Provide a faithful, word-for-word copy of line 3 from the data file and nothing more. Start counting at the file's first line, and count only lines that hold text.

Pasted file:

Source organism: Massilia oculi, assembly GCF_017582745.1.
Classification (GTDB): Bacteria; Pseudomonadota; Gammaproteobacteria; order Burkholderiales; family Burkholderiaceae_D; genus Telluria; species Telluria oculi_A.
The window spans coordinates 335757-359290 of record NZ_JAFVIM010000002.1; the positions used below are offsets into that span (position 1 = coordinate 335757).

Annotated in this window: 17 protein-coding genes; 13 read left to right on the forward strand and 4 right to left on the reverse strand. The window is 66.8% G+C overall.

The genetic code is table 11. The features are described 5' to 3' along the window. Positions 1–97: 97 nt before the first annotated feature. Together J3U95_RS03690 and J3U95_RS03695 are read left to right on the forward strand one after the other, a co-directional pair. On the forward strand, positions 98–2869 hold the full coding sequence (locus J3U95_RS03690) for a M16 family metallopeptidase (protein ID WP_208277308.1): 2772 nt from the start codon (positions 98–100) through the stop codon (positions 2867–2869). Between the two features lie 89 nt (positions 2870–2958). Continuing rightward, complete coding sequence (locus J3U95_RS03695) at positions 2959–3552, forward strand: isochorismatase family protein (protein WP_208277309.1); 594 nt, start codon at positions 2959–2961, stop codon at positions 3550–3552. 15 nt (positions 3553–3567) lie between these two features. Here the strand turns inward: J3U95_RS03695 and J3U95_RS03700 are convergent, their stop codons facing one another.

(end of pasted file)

The window spans coordinates 335757-359290 of record NZ_JAFVIM010000002.1; the positions used below are offsets into that span (position 1 = coordinate 335757).